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Allison Limpert, Ph.D.

The Role of Phagocytosis in SSRI Mediated Neurogenesis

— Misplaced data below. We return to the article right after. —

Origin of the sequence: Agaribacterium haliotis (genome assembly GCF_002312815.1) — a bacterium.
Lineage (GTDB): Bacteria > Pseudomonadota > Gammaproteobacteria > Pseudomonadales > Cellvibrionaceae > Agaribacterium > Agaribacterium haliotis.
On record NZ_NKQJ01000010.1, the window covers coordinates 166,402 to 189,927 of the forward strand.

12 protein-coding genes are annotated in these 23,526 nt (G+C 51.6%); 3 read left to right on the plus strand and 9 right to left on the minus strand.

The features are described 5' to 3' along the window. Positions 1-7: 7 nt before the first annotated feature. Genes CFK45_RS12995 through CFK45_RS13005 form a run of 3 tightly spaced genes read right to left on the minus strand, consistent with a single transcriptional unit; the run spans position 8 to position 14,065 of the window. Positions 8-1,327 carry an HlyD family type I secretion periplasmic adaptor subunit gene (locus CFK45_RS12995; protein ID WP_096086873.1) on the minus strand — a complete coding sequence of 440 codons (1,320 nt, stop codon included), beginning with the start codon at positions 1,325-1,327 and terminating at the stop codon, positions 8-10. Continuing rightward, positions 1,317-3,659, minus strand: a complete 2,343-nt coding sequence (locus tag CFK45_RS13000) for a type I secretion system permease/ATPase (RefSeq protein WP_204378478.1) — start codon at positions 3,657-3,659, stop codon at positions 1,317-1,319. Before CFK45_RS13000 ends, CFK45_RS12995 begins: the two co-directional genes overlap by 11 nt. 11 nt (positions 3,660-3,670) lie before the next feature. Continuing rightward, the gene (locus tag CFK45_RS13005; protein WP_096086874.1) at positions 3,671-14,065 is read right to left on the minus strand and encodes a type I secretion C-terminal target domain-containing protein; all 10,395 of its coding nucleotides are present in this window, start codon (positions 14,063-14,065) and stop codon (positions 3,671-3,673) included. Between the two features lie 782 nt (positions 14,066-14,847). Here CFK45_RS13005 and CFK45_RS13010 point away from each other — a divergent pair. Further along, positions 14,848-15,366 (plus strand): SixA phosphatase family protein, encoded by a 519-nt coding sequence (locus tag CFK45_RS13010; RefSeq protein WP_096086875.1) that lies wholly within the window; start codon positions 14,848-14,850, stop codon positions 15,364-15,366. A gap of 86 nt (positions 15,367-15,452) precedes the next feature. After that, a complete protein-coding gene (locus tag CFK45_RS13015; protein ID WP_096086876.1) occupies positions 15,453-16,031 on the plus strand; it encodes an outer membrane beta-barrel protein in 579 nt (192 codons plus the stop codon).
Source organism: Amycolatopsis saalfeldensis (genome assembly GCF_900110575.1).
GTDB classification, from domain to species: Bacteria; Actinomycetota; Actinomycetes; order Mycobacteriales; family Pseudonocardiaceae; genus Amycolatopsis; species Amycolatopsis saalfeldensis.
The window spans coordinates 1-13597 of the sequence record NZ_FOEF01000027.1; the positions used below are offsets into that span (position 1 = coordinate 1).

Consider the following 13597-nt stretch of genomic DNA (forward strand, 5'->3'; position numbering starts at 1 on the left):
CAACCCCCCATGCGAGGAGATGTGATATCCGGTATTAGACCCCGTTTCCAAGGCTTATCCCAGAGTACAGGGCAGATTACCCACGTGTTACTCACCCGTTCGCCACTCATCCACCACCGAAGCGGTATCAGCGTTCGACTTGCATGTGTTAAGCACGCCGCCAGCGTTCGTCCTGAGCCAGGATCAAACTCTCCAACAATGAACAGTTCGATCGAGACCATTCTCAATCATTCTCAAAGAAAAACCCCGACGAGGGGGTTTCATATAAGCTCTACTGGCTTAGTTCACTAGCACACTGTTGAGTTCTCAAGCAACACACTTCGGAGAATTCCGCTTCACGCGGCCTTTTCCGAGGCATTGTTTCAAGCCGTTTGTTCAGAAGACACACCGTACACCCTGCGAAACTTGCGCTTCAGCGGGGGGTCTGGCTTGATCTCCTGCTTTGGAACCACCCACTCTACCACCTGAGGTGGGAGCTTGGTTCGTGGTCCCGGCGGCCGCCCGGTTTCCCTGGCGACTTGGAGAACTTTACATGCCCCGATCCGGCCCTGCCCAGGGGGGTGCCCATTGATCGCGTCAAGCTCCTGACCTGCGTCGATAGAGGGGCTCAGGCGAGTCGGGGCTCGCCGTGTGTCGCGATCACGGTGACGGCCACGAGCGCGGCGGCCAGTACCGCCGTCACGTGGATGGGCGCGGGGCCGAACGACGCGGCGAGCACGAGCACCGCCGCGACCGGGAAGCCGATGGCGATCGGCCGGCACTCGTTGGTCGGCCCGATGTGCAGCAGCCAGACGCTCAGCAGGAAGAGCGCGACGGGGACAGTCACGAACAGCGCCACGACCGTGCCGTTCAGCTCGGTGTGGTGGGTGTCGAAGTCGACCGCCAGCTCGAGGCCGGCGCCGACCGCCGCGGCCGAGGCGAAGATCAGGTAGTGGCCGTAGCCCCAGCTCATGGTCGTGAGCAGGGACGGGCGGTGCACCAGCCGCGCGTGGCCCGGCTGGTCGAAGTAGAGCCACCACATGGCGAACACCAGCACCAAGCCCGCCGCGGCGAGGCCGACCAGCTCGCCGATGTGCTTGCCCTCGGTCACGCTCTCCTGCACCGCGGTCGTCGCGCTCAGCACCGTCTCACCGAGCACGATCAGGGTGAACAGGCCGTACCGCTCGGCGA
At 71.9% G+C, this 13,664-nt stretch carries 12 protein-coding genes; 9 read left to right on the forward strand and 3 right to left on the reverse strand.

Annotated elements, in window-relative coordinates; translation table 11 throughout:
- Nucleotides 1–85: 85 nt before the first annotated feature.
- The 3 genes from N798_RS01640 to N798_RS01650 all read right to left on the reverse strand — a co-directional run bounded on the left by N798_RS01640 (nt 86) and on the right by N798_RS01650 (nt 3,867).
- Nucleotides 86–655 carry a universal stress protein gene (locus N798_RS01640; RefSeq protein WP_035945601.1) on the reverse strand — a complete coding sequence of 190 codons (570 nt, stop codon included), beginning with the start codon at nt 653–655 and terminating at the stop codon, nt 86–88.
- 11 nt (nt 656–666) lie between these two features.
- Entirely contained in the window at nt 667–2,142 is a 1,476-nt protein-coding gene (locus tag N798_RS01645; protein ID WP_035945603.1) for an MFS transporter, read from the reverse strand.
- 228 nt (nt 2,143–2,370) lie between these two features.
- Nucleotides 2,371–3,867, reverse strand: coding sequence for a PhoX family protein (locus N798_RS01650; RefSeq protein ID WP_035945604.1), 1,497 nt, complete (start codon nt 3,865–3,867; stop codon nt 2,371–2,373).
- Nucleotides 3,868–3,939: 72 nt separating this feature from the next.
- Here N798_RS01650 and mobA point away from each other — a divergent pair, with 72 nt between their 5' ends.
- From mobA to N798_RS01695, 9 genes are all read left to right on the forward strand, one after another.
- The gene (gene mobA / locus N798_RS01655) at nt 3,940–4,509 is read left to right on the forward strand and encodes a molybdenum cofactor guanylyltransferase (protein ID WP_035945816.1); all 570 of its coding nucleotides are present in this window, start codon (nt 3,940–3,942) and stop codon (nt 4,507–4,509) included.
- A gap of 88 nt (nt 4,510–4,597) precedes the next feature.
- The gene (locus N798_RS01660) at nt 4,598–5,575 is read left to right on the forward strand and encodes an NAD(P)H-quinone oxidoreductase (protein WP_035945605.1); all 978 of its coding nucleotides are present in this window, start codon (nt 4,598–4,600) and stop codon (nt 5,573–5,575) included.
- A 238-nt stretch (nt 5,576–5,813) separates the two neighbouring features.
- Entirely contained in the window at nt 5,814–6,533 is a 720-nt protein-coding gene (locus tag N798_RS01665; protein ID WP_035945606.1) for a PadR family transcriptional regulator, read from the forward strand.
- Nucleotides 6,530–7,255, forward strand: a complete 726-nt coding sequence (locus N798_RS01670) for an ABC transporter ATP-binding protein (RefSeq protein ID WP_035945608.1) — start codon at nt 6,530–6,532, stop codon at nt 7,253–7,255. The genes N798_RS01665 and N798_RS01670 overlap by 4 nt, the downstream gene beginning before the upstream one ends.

The selective serotonin reuptake inhibitors (SSRIs), which prevent clearance of serotonin (5HT) from the synaptic cleft, are widely used for the treatment of depression. Recent studies indicate that SSRIs do not exert their effects by simply increasing the levels of serotonin alone and link SSRIs treatment to an increase in neurogenesis. New neurons are rapidly generated in the hippocampal dentate gyrus of healthy adult animals and treatment with SSRIs increases this neurogenesis. Furthermore, preventing the production of new neurons by SSRIs attenuates their anti‚Äźdepressant effects in animal models. The mechanism by which these drugs promote neurogenesis is not known and is the objective of this study. Most newborn neurons in the adult undergo apoptosis and must be cleared to limit inflammatory responses. Microglia, the macrophages of the CNS, have been found to phagocytose apoptotic neural precursors; however, activation of these glia is accompanied by the release of inflammatory cytokines and has been found to impair neurogenesis. Recently, neural precursor cells themselves were demonstrated to phagocytose other dead precursor cells and the engulfment of dead cells by the neural precursors promoted further neurogenesis. SSRIs have been shown to suppress microglial activation and subsequent cytokine production, however their effects on phagocytosis either by microglia or by neural precursors has yet to be examined. We hypothesize that SSRIs promote neurogenesis by inhibiting microglial phagocytosis, thereby increasing the phagocytosis of apoptotic cells by neighboring neural precursors. We propose to test this by the following specific aims: (1) Determine if SSRIs inhibit microglia phagocytosis in vitro. (2) Determine if SSRIs cause more NPCs and less microglia to engulf dead cells in vivo. The results of this study will reveal mechanisms by which SSRIs regulate adult neurogenesis, thereby providing unique insights into the function of serotonin in the brain.